Network Data Exposure & APIs – Making the Telco Grade
GSMA Open Gateway API initiative and the associated Open Linux Foundation’s Camara Project creating new cross-Telco API standards; the Open API initiative provides a new approach to connecting business and enterprise into real time network and context data. The common approach adopted benefits both developer and telco with the underlying use cases enabling the discovery of a combination of data about the user, device and network combined with current context information about access and to establish authorization or to engage in additional services such as increasing network capacity dynamically. These are core use cases which drive to a more connected, agile network and service experience.
That said, new API implementations also need to comply with the telco grade environments that exist today – in terms of data protection, access restriction, security protection, scale, and efficiency. Looking at it from an individual perspective a user will have both data and voice connection with the network and perhaps 5-10 active policies (in 5G this may extend to 20). An IoT device will have a data connection and perhaps 1-2 policies. The complexity comes from scale; in the case of users it is the number of policies and devices that may be associated to a person, and for IoT it will be the sheer number of devices. As an added complexity discovering where the data to respond to queries may be stored (network data centre, cloud, hybrid) becomes an issue in distributed environments.
In design terms the challenge is frequently abstracted into an API gateway to map from external to internal. It is convenient to think about API gateway as a single external event mapped and responded to by a single internal event, but that is rarely, if ever, the case. A single external event may trigger multiple internal events to different internal systems– the results of which would have to composed, refactored and, potentially encoded into a response. In some cases, making an internal query may also result in wider set of data which can be used to answer further external queries more quickly – e.g. if you are asking for SIM identification perhaps the system will retrieve and cache data on billing/location etc. to respond to a potential follow up queries. A smart implementation will cache the additional data, providing an ageing process to manage its integrity, to avoid unnecessary ‘dips’ into subsystems for additional queries.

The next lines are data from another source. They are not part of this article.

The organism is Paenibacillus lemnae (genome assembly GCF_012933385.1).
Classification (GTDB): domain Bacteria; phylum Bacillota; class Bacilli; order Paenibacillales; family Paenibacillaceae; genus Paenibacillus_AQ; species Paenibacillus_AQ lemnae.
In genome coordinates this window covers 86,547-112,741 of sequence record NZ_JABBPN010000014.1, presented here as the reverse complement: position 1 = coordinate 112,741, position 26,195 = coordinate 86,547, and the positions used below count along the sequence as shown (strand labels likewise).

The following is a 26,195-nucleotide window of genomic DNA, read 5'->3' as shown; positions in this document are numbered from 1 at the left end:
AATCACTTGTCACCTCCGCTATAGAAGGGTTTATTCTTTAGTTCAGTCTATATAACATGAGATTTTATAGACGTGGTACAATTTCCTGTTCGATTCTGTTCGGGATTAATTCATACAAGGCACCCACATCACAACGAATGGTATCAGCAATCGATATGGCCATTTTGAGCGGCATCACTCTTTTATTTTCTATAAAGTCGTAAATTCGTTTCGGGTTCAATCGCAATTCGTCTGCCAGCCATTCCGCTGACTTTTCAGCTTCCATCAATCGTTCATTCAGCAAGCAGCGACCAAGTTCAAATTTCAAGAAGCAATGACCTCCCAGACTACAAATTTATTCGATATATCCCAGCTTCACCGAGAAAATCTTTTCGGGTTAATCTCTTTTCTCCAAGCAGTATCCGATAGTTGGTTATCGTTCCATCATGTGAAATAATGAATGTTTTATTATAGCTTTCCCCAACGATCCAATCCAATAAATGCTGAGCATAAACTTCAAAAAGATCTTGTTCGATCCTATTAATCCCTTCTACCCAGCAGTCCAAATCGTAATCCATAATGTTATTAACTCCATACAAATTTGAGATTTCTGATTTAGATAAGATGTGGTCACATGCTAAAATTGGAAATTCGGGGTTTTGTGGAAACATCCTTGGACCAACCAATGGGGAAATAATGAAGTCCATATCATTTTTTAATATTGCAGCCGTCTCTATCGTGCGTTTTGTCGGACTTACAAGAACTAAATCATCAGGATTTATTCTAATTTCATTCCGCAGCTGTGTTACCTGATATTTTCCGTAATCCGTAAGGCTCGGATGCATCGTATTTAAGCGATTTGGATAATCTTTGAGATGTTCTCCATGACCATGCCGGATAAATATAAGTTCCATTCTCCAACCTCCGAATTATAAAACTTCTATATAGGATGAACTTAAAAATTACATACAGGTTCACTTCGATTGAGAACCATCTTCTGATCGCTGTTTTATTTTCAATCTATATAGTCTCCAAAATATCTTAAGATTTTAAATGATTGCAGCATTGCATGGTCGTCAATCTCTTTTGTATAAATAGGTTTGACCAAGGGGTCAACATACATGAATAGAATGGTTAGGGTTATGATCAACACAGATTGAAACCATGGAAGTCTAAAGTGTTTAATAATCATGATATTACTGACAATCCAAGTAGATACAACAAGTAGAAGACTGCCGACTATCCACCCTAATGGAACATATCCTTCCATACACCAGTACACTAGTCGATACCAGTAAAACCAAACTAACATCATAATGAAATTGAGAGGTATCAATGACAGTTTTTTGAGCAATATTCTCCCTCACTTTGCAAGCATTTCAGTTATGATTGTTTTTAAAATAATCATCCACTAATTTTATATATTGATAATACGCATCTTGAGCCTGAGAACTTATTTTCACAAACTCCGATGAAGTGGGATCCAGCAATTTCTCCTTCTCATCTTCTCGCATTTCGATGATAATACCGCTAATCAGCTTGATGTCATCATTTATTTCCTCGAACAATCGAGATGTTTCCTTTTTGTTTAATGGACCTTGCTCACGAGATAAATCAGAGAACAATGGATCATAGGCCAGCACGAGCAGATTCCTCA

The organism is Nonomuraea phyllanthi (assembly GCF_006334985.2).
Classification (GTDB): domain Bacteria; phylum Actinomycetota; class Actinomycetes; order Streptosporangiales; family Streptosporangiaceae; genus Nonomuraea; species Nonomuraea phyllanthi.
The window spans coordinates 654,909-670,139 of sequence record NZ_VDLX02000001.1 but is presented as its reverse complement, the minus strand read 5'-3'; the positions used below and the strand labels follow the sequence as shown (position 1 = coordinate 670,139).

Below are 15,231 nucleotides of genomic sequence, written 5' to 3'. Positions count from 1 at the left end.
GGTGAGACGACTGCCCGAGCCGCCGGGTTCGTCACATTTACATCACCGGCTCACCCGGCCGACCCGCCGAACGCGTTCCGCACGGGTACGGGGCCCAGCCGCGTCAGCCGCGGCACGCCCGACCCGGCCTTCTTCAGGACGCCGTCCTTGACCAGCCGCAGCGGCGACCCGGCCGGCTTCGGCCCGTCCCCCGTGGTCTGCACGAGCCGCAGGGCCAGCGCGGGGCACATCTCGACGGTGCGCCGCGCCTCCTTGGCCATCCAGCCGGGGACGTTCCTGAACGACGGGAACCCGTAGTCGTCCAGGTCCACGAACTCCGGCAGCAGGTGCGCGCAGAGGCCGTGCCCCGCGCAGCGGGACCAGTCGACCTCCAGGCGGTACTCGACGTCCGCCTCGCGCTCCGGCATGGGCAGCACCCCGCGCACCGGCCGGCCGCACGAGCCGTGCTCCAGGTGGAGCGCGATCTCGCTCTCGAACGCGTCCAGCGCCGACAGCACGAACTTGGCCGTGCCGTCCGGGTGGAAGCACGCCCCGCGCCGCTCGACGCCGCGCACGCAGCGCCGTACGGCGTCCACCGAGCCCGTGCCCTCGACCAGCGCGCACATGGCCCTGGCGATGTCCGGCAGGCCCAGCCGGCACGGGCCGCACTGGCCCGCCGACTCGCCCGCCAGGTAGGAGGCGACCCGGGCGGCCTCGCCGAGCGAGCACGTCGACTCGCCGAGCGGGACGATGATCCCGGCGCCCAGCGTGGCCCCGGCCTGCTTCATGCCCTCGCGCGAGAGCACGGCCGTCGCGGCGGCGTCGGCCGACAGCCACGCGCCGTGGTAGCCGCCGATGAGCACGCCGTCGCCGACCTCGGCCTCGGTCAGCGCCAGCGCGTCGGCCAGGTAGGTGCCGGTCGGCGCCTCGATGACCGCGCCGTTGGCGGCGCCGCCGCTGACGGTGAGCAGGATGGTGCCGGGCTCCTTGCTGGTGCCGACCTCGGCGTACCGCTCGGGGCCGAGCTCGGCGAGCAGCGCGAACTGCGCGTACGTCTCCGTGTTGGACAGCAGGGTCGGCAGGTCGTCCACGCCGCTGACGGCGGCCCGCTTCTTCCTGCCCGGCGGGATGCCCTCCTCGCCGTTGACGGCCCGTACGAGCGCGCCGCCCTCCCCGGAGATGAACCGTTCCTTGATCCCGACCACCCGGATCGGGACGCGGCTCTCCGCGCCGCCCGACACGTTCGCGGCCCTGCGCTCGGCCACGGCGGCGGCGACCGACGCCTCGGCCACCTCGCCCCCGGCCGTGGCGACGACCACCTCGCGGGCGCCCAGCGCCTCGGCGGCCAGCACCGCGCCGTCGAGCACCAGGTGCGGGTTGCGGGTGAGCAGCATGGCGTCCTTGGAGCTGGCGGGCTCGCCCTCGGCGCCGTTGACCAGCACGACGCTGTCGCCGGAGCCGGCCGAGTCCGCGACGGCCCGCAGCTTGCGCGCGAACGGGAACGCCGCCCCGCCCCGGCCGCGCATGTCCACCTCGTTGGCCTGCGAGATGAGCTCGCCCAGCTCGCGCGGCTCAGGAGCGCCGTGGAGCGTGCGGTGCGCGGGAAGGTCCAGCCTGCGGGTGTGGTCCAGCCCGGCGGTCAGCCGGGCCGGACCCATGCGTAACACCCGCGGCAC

In any API access consideration should also be given to a framework for notification, to track when individual or complex data items have been changed. This is an inherent part of the 3GPP framework for service based interfaces. In part Camara has adopted this e.g. for Quality on Demand, but in our view there is a additional scope for notification extensions for other use cases.
Additional considerations & extensions in control-based use cases (e.g. QOD, network on demand) are also useful for authorization, billing, callback and reporting, e.g. is it authorization for a group, location, which additional services are available etc.
These implementation points may be familiar to vendor software teams who have been adapting interfaces – as the telecom infrastructure of network and BSS systems is a mixture of old, new and ‘you break it, you bought it’ type environment – where internal systems must not be overloaded i.e. servicing a new set of commands while trying to do the task they were originally intended for. Additionally in terms of security protection they data they provide may already be governed by strict rules for encoding and protection.
It is against this backdrop that we, as Enea, are presenting our product options, both in support of a new multivendor environment but also with extensive experience of telecom system interfaces, cloud native scale and data management. The core parts of this are a data management engine, the Enea Stratum, provide the ability to map data attributes into more complex forms, to provide different views/access paths for different applications of data, to distribute data closer to requesting applications, the notification framework etc.
The value that Enea also brings is in knowledge and flexibility on APIs and protocols. On the front end the API is the new definition but on the back end the data lives in older telecom systems and any API gateway solution needs to conform to these existing systems, which are often a mix of LDAP, Diameter or REST interfaces. The experience of protocol implementation is also combined with the agility of the platform to handle the variances of authentication, access control and load restrictions.
The combination of flexible API and data mapping & storage and general notification handling provide the real basis for a production based system for engaging applications across multiple user, IoT and potentially inter-telecom environments.
Don’t be surprised that you need a data strategy – embrace it and be Enea Ready. Talk to Enea today and we can tell you more on how we have helped world leading Telcos in their digital transformation, future proofing their data management strategies.